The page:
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When I began [writing Game of Thrones], I didn’t know what the hell I had. I thought it might be a short story; it was just this chapter, where they find these direwolf pups. Then I started exploring these families and the world started coming alive. It was all there in my head, I couldn’t not write it. So it wasn’t an entirely rational decision, but writers aren’t entirely rational creatures.”
George RR Martin
The Guardian article by Alison Flood

“I’m a fast writer. Maybe not the best, but the fastest.”
Stan Lee

RollingStone printed a “Lost” Q&A with Stan Lee and here’s an excerpt that gives you a glimpse of how quickly ideas for the comic books featuring X-Men, Hulk, the Fantastic Four, and Spider-Man. Books in the Marvel universe that became the foundations for movies that made billions of dollars at the box office.

Brian Haiatt: Someone asked Bob Dylan, how did you write all those 1960s songs in a short period? And he looked back, and even he doesn’t quite know how he did it. Do you feel the same way?

Stan Lee: No, I know how I did it. I was very lucky, it came really easily to me. Once I knew who the villain was, and if I had already established the main characters, which you only had to do once, then writing the story didn’t take that long. It took a little less than a day. You know, I’d wake up in the morning, I’d talk to my wife for a while, and read the paper, and then I’d start writing, and by dinner time it was over, and I had done the book.

I don’t know if Stan Lee had any superhero powers, but he sure got a lot done on some days. In that interview Lee said of his ideas for the comic books, “Usually a day is all any of them took.”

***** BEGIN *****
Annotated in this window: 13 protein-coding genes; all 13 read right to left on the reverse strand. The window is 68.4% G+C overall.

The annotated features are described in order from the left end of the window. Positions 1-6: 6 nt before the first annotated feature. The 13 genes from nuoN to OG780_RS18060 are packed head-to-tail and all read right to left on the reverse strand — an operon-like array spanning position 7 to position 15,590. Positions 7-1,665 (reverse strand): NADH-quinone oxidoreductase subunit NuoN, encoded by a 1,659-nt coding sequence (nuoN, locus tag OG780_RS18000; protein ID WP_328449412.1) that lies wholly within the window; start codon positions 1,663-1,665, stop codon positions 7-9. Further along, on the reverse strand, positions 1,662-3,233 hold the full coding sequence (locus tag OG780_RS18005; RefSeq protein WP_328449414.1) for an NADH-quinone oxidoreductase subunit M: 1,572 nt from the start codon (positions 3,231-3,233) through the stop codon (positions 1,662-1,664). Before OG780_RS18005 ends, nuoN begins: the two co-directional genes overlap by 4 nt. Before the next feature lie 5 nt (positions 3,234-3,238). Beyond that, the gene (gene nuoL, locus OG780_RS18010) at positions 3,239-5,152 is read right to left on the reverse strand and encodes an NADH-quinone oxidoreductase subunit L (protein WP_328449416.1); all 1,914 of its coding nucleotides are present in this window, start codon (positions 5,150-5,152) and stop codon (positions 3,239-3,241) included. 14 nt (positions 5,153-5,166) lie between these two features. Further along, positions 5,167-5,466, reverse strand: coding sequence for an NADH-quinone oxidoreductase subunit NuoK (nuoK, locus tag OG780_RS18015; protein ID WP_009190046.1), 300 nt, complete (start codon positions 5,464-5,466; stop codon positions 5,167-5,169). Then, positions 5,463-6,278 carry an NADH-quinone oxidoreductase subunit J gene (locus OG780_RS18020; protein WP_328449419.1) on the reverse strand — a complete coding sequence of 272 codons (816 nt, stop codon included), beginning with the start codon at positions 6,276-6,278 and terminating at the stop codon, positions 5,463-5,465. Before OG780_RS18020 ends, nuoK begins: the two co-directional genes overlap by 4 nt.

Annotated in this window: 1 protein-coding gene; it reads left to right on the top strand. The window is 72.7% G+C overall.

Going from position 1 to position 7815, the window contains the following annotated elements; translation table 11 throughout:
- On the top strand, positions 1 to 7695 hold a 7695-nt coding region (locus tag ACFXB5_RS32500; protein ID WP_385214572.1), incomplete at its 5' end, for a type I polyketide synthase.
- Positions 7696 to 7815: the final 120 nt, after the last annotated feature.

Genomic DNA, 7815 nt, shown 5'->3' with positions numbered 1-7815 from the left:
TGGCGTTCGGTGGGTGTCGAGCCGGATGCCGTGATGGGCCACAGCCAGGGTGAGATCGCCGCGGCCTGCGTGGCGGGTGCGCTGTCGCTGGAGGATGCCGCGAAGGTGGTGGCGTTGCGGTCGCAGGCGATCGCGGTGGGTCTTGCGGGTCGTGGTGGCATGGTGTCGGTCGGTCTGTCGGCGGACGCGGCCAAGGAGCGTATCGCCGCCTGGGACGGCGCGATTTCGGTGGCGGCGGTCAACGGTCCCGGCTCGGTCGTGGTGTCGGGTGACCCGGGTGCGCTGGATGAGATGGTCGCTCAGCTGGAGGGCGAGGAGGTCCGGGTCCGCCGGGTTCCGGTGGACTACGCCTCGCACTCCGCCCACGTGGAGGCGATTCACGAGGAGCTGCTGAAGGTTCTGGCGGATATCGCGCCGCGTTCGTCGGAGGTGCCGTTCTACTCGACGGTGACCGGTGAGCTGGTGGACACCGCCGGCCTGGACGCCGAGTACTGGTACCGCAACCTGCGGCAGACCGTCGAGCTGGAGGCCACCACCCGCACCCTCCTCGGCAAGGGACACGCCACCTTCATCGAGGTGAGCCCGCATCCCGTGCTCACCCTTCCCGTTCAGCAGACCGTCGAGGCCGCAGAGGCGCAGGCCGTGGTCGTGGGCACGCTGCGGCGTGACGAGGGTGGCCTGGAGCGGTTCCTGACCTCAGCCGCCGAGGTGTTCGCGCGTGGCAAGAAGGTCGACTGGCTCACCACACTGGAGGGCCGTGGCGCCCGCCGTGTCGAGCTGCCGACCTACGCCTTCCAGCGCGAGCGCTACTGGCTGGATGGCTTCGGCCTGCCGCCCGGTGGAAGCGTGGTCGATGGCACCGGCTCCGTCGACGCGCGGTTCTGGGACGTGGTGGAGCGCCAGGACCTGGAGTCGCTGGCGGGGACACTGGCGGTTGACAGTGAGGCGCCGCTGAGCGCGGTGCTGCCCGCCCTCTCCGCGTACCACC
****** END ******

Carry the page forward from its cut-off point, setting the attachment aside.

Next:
P.S. Of the $24 billion that Marvel movies have made, one of them was this year’s top-grossing film The Black Panther, which alone made 1.3 billion worldwide. Lee created that character with Jack Kirby in 1966.

Scott W. Smith

 

 

“How did I learn screenwriting? Endless hours at the typewriter, then the computer, which came along later. It was really a lot of applied time and effort and self-study. Which is the way most people learn.”
Oscar-nominated screenwriter Frank Darabont (The Shawshank Redemption)
The Best of Creative Screenwriting Interviews

And here’s a similar quote from Darabont that I think I originally found in Zen and the Art Screenwriting (Vol. 2) by William Froug:

“For me, it was a matter of years of trying to develop my writing in the same way that some people spend years learning to play the violin.”
Writer/director Frank Darabont (Co-creator of The Walking Dead)

Related posts:

Frank Darabont and ‘The Woman in the Room’
The Shawshank Redemption Payoff of $1 to #1
‘Television Used to Suck’—Frank Darabont
Descriptive Writing (Frank Darabont)
It’s a Wonderful Prison

Scott W. Smith

If you haven’t seen the documentary Searching for Sugar Man yet check it out on Netflix this weekend. The 2012 film won the Oscar and the BAFTA for Best Documentary, and the Sundance Special Jury Prize and the Audience Award for best international documentary.  Among winning many other awards the film’s writer/director/editor Malik Bendjelloul also won Outstanding Directorial Achievement in Documentary from the DGA.

For whatever reason, I missed it when it first came out and had the benefit of not knowing (or remembering) the backstory on the film. It made for a great movie-watching experience. So if you haven’t seen it, don’t even watch the trailer below or read anything else about it—just experience it.

Scott W. Smith

. . . I’m quite sure that I never thought much about theme before getting roadblocked on [writing] The Stand. I suppose I thought such things were for Better Minds and Bigger Thinkers. I’m not sure I would have gotten to it as soon as I did, had I not been desperate to save my story. I was astounded at how really useful ‘thematic thinking’ turned out to be.”
Stephen King
On Writing, pages 206-207

P.S. The one warning King states in his book is “[S]tarting with the questions and thematic concerns is a recipe for bad fiction. Good fiction always begins with story and progresses to theme.”  Just one more view on the concept of writing (or re-writing) with a theme in mind. One of the reasons I love touching on theme on this blog is because there are so many differing views on the subject. It ranges from writers who do start with theme, to writers who say theme is never a consideration when they’re writing.